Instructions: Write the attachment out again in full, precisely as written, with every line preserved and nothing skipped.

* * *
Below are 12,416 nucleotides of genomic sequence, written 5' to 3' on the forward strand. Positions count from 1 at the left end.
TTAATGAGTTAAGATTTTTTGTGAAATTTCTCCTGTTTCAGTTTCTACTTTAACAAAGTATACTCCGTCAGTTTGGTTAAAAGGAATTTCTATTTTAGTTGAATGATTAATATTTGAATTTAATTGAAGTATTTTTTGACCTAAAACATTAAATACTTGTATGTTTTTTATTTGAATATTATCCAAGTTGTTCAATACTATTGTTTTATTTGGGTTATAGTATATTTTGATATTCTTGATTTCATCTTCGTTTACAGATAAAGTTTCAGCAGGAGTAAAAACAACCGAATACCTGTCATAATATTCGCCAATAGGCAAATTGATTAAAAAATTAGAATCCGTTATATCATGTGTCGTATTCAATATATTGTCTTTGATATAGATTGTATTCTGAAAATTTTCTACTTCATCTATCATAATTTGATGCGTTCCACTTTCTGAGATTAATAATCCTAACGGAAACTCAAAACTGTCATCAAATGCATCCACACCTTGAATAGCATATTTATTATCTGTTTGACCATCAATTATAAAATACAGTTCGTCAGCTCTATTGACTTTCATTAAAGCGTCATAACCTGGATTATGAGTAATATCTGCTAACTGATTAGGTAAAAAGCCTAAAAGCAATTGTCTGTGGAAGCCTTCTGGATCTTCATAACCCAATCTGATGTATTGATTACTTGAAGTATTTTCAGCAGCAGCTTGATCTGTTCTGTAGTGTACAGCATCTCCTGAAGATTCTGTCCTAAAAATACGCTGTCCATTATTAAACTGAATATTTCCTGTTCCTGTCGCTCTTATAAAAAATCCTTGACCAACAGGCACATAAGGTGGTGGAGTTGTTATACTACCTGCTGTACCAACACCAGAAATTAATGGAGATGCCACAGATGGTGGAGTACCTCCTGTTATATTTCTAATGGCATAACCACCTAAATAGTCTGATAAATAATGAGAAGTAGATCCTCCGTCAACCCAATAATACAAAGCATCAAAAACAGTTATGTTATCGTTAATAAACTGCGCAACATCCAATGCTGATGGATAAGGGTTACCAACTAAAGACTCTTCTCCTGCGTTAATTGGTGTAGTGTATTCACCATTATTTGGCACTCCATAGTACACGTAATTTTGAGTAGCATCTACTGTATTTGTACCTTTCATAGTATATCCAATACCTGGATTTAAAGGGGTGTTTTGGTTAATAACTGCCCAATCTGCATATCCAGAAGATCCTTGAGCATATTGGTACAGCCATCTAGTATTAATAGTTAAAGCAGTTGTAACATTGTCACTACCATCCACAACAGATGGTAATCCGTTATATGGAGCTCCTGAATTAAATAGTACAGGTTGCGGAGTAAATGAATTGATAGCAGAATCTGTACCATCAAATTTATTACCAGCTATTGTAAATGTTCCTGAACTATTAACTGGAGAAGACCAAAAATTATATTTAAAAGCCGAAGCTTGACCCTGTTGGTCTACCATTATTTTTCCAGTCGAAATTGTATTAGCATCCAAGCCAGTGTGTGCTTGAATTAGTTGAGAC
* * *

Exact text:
Below are 12,416 nucleotides of genomic sequence, written 5' to 3' on the forward strand. Positions count from 1 at the left end.
TTAATGAGTTAAGATTTTTTGTGAAATTTCTCCTGTTTCAGTTTCTACTTTAACAAAGTATACTCCGTCAGTTTGGTTAAAAGGAATTTCTATTTTAGTTGAATGATTAATATTTGAATTTAATTGAAGTATTTTTTGACCTAAAACATTAAATACTTGTATGTTTTTTATTTGAATATTATCCAAGTTGTTCAATACTATTGTTTTATTTGGGTTATAGTATATTTTGATATTCTTGATTTCATCTTCGTTTACAGATAAAGTTTCAGCAGGAGTAAAAACAACCGAATACCTGTCATAATATTCGCCAATAGGCAAATTGATTAAAAAATTAGAATCCGTTATATCATGTGTCGTATTCAATATATTGTCTTTGATATAGATTGTATTCTGAAAATTTTCTACTTCATCTATCATAATTTGATGCGTTCCACTTTCTGAGATTAATAATCCTAACGGAAACTCAAAACTGTCATCAAATGCATCCACACCTTGAATAGCATATTTATTATCTGTTTGACCATCAATTATAAAATACAGTTCGTCAGCTCTATTGACTTTCATTAAAGCGTCATAACCTGGATTATGAGTAATATCTGCTAACTGATTAGGTAAAAAGCCTAAAAGCAATTGTCTGTGGAAGCCTTCTGGATCTTCATAACCCAATCTGATGTATTGATTACTTGAAGTATTTTCAGCAGCAGCTTGATCTGTTCTGTAGTGTACAGCATCTCCTGAAGATTCTGTCCTAAAAATACGCTGTCCATTATTAAACTGAATATTTCCTGTTCCTGTCGCTCTTATAAAAAATCCTTGACCAACAGGCACATAAGGTGGTGGAGTTGTTATACTACCTGCTGTACCAACACCAGAAATTAATGGAGATGCCACAGATGGTGGAGTACCTCCTGTTATATTTCTAATGGCATAACCACCTAAATAGTCTGATAAATAATGAGAAGTAGATCCTCCGTCAACCCAATAATACAAAGCATCAAAAACAGTTATGTTATCGTTAATAAACTGCGCAACATCCAATGCTGATGGATAAGGGTTACCAACTAAAGACTCTTCTCCTGCGTTAATTGGTGTAGTGTATTCACCATTATTTGGCACTCCATAGTACACGTAATTTTGAGTAGCATCTACTGTATTTGTACCTTTCATAGTATATCCAATACCTGGATTTAAAGGGGTGTTTTGGTTAATAACTGCCCAATCTGCATATCCAGAAGATCCTTGAGCATATTGGTACAGCCATCTAGTATTAATAGTTAAAGCAGTTGTAACATTGTCACTACCATCCACAACAGATGGTAATCCGTTATATGGAGCTCCTGAATTAAATAGTACAGGTTGCGGAGTAAATGAATTGATAGCAGAATCTGTACCATCAAATTTATTACCAGCTATTGTAAATGTTCCTGAACTATTAACTGGAGAAGACCAAAAATTATATTTAAAAGCCGAAGCTTGACCCTGTTGGTCTACCATTATTTTTCCAGTCGAAATTGTATTAGCATCCAAGCCAGTGTGTGCTTGAATTAGTTGAGAC